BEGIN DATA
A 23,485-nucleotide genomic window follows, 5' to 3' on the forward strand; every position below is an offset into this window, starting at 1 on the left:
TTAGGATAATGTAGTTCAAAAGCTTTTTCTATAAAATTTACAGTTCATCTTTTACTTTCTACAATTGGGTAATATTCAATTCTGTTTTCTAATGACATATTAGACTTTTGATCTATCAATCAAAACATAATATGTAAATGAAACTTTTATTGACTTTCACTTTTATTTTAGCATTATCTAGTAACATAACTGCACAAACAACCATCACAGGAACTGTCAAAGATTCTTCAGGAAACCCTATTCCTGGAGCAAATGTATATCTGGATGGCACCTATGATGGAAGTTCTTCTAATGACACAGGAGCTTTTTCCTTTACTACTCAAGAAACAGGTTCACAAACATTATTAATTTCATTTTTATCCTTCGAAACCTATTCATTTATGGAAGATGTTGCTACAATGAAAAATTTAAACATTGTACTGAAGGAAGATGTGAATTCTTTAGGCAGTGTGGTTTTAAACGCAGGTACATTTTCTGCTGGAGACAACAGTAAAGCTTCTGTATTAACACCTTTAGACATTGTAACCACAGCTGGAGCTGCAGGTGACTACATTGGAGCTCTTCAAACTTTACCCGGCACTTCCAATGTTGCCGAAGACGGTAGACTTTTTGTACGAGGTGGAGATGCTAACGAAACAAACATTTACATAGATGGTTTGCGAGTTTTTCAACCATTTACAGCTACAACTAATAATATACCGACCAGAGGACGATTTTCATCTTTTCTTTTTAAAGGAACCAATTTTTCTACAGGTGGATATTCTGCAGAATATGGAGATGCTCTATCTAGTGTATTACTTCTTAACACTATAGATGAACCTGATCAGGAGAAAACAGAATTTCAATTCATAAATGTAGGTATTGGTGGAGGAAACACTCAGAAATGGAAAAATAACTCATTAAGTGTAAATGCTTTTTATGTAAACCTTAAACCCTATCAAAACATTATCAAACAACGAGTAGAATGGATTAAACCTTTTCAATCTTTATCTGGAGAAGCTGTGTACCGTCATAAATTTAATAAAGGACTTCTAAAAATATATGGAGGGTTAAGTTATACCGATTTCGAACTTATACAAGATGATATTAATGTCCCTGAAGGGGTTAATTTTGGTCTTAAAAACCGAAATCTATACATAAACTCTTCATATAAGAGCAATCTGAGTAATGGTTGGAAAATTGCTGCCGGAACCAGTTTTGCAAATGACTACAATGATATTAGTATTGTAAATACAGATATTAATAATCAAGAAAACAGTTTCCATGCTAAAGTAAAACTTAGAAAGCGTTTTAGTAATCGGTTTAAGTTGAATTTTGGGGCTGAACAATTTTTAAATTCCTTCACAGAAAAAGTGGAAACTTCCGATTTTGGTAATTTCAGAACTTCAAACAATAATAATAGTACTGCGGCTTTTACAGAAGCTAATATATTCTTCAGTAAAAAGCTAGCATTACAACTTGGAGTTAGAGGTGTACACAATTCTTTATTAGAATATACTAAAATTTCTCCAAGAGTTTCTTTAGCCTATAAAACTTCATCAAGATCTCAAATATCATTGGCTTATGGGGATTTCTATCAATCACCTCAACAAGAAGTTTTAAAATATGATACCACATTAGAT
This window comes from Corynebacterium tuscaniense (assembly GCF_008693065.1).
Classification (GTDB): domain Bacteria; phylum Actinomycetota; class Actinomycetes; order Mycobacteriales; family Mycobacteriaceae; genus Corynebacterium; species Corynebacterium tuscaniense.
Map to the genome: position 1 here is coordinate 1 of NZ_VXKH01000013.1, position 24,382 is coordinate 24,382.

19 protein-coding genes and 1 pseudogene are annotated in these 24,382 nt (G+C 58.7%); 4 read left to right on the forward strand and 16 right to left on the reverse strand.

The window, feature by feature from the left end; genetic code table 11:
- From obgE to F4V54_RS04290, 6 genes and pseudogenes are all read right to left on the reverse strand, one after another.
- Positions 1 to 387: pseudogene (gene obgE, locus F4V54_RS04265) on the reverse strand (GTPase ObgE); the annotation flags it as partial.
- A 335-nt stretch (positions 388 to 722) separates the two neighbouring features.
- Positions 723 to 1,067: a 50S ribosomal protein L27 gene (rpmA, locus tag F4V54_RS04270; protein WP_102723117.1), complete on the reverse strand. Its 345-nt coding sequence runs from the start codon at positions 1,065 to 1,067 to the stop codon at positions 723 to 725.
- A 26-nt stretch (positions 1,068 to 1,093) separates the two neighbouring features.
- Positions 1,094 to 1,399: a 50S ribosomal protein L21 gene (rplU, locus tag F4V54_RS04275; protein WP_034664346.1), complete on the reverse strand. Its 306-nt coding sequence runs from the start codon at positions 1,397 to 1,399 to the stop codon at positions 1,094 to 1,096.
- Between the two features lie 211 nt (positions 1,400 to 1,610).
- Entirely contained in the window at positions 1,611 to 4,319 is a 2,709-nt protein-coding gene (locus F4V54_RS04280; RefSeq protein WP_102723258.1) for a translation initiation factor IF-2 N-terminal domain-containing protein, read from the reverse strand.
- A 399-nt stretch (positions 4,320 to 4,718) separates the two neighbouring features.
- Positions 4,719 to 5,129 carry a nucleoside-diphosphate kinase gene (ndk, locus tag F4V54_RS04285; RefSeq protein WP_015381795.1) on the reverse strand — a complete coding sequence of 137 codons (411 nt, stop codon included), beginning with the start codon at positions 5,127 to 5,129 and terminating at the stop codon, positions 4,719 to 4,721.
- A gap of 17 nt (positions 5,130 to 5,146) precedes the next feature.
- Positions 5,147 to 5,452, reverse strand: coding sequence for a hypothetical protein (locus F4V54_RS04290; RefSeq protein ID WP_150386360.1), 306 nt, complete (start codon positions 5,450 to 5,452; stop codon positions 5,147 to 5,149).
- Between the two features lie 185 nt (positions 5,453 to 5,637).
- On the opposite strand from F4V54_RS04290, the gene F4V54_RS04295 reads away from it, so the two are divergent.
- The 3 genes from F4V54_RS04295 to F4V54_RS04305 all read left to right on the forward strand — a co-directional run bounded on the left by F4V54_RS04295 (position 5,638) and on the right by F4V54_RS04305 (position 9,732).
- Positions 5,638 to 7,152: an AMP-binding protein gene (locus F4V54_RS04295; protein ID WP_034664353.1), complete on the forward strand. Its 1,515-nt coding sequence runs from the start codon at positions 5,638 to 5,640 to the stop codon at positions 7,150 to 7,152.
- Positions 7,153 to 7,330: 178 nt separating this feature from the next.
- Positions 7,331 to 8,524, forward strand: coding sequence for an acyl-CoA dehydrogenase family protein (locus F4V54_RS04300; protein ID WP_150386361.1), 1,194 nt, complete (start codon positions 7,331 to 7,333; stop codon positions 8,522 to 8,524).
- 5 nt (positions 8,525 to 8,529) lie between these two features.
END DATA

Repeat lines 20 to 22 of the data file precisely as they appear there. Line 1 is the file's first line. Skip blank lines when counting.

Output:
- Between the two features lie 185 nt (positions 5,453 to 5,637).
- On the opposite strand from F4V54_RS04290, the gene F4V54_RS04295 reads away from it, so the two are divergent.
- The 3 genes from F4V54_RS04295 to F4V54_RS04305 all read left to right on the forward strand — a co-directional run bounded on the left by F4V54_RS04295 (position 5,638) and on the right by F4V54_RS04305 (position 9,732).